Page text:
Back in January, Steve Moore posted a great vlog about busyness. He quotes Dallas Willard, from his book The Great Omission:

“God never gives anyone too much to do. We do that to ourselves. We allow other people to do it to us.”

Steve follows up that quote by asking,

“Do you have too much to do? Did God do that to you? Or who gave you too much to do?”

That’s a great point. If God didn’t intend for us to be overly busy, where is the fault? Is it our own inability to say “no” to opportunities and requests? Or is it some kind of subconscious motivation that forces us to work harder and perform? In Overcoming the Dark Side of Leadership, McIntosh and Rima point out that many people come to leadership out of past wounds that fuel a desire to perform and seek approval to an obsessive level. No amount of work, and no amount of recognition is enough because of their deep-seated need. Nonprofits and ministries are not immune to this kind of leader.

How about you? What motivates you to do too much?

2 Don’t copy the behavior and customs of this world, but let God transform you into a new person by changing the way you think. Then you will learn to know God’s will for you, which is good and pleasing and perfect.

This verse has been covered in relation to the Church engaging culture, so I’m not going to go there today. Instead, I want to focus on what it says to leaders — more of a personal application. I want to hit two areas of conformity that I think a lot of leaders struggle with, particularly those working in ministry.

It’s very easy for churches and non-profit ministries to embrace secular management and business philosophies. Don’t get me wrong; there’s a lot of good, helpful advice that can be applied to our settings. I remember hearing Jim Collins describe his astonishment at how many non-profit leaders were reading his books. He cautioned “social sector” leaders to discriminate, noting that non-profits shouldn’t necessarily embrace business practices. Just because businesses do it doesn’t make it worth copying, because most businesses are average at best. Instead, he noted that the same principles that make a business great can make a non-profit great. Copy the greatness principles, he urged.

Too many ministry leaders spend time reading the latest leadership techniques when greatness is found in more ancient texts. The Bible’s principles are still applicable today. I remember Dave Ramsey noting one time, “Who knew you could make so much money teaching people what the Bible says?” He’s not the only guru making money repackaging biblical concepts. Consider Collins’ Level 5 leader idea. Humility and a deep passion for the work are not new ideas.

The second thing leaders struggle with is the desire for easy success. A simple way to do that is to see what works for others in ministry — Bill Hybels, Rick Warren, Mark Driscoll, you name it — and copy that in your context. By now, you know that I think leadership is contextual. I’m sorry, but there are only so many of Hybels’ strategies that work in my church of 350. Different scale, different world. I think a desire to copy the behavior of others — be it the world or even other ministries — comes down to laziness.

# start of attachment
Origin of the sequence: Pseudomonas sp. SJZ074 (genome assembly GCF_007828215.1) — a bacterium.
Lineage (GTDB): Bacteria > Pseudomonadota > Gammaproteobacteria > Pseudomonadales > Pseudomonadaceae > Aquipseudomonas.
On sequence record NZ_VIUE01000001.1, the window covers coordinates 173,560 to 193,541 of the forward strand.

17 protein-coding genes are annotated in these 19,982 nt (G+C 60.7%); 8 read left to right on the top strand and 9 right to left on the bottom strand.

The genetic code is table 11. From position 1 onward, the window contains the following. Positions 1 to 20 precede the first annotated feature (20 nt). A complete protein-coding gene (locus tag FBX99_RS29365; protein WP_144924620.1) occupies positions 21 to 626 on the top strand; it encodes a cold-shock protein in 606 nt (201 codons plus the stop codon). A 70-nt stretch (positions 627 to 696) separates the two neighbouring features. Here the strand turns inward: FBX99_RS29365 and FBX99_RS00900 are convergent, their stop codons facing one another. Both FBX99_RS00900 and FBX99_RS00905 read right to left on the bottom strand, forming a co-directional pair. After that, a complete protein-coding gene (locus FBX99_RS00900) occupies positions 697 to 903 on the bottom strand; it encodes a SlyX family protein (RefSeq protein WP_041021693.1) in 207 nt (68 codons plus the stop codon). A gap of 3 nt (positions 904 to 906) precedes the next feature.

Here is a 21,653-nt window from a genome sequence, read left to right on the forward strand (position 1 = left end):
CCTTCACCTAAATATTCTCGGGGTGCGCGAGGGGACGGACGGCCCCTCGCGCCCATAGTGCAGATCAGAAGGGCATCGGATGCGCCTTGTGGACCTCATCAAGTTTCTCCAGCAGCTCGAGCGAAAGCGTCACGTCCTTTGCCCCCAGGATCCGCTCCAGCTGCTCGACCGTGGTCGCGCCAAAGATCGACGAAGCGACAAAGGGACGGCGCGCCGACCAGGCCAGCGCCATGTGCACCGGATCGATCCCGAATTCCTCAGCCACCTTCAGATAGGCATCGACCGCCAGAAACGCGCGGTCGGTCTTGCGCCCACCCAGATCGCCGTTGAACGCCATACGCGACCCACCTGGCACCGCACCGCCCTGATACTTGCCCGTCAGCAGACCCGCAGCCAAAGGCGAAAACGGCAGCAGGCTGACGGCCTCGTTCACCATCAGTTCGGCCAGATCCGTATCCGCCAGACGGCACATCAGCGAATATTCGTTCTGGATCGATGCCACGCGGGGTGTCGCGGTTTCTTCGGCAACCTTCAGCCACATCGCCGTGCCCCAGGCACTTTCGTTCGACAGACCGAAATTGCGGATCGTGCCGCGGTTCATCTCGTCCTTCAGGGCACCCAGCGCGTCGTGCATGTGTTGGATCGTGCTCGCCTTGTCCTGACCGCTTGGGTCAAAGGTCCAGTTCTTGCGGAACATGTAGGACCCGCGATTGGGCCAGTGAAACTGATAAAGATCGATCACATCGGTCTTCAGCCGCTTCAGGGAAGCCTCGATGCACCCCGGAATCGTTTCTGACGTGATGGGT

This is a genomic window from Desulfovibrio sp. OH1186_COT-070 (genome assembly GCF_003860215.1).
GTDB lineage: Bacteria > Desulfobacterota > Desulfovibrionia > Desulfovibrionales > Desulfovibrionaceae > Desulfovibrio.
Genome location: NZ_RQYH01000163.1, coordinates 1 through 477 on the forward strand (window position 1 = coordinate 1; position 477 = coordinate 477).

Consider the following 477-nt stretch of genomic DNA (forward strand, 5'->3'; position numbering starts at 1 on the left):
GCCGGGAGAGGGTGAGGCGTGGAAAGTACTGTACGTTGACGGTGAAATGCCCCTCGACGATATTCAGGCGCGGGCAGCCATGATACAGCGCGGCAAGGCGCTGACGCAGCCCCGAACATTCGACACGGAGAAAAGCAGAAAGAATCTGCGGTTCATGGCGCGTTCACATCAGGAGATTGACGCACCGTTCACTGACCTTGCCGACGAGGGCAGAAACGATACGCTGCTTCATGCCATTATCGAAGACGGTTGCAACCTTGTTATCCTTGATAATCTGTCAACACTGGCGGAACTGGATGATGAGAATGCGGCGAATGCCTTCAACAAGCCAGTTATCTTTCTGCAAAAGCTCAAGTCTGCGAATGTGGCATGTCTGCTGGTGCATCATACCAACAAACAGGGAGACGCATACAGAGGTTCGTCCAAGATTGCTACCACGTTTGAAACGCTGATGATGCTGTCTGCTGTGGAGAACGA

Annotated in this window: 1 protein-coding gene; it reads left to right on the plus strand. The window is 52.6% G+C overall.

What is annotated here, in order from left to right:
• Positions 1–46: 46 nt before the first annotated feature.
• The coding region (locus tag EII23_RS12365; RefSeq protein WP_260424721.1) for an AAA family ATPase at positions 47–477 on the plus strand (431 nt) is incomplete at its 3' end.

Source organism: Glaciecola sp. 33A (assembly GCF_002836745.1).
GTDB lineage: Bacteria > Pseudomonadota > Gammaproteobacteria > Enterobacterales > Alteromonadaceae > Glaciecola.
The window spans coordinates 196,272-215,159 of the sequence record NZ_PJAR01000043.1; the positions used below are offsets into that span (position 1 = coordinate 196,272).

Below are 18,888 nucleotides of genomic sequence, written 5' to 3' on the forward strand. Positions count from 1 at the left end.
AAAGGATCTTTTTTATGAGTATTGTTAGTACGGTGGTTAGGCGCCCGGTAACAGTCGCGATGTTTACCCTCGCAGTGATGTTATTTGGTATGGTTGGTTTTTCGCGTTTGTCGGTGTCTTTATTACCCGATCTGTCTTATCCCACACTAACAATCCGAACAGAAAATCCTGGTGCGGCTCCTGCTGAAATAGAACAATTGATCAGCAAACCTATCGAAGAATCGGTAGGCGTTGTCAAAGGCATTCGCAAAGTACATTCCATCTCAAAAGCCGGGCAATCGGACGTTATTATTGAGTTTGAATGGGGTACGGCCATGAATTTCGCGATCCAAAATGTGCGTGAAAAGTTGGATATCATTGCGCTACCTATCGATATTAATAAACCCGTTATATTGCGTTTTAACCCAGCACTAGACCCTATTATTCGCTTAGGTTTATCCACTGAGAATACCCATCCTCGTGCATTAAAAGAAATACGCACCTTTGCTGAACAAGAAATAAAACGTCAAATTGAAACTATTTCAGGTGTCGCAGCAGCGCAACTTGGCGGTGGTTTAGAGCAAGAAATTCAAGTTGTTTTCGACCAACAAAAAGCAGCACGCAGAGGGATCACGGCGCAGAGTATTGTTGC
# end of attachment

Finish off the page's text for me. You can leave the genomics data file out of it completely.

Instead, Paul calls leaders to transformation built around an experience with God. God’s will for me is personal, and it involves my mind and will. God has gifted me differently than any other leader, and he has a plan for my ministry and my part in my ministry. When I’m transformed by God’s work in me, I don’t look to others as a measure of my success, but work for an audience of One. I don’t measure myself by the expectations and requirements of others. And I don’t look at what God is doing in others’ ministry, but I look at my context and my situation.

When I’m transformed, I can freely exercise my leadership gifts and do my thing where God has called me, in my context.

I’m sure you’ve heard it before: a leader talking about what once was and lamenting change. I’m not sure you can fully take advantage of the situation you’re in if you start from that vantage point. Young leaders don’t have a lot of patience for that sentimentality. They aren’t concerned with the way things used to be or how much easier it was in the past. Instead, they’re willing to take what they get and work toward solutions.

Is it lack of experience? Granted, their institutional history is much less than an established leader, but some of them have been around long enough to see some of the downward trends. Is it that they don’t value history? Many are well versed in history, especially the period predating the Enlightenment. It’s basically realism. They don’t find it constructive to worry about where we’ve come from when there are so many opportunities in front of them. Each period in time demands a different set of tools and resources. They want to use fresh eyes to figure out what works today, and then get moving. Let me give you a few examples.

1. Post-Christian. Whether or not America was founded on Christian principles as a “Christian nation” is irrelevant. Our purpose as the Church and non-profit parachurch ministries is to engage the culture as it is now. We work with young people  that don’t generally attend church, don’t read the Bible and don’t have much personal exposure to either. On the other hand, the people around us are open to spiritual discussions, interested in our personal stories and keen observers of our lives. They respond well when they see believers open about their failings and active about their faith, especially to the point that they care about the world we live in and its inequality and injustice.

While we can’t assume context or cultural support for the Bible and Jesus Christ, we shouldn’t necessarily assume bias against either, other than the negative associations young people have made between hypocritical Christians they know. As at least one has said, “I’d be a Christian if it weren’t for all the Christians.” There’s opportunity there to put Jesus Christ front and center. Redemption is always relevant — just ask Hollywood.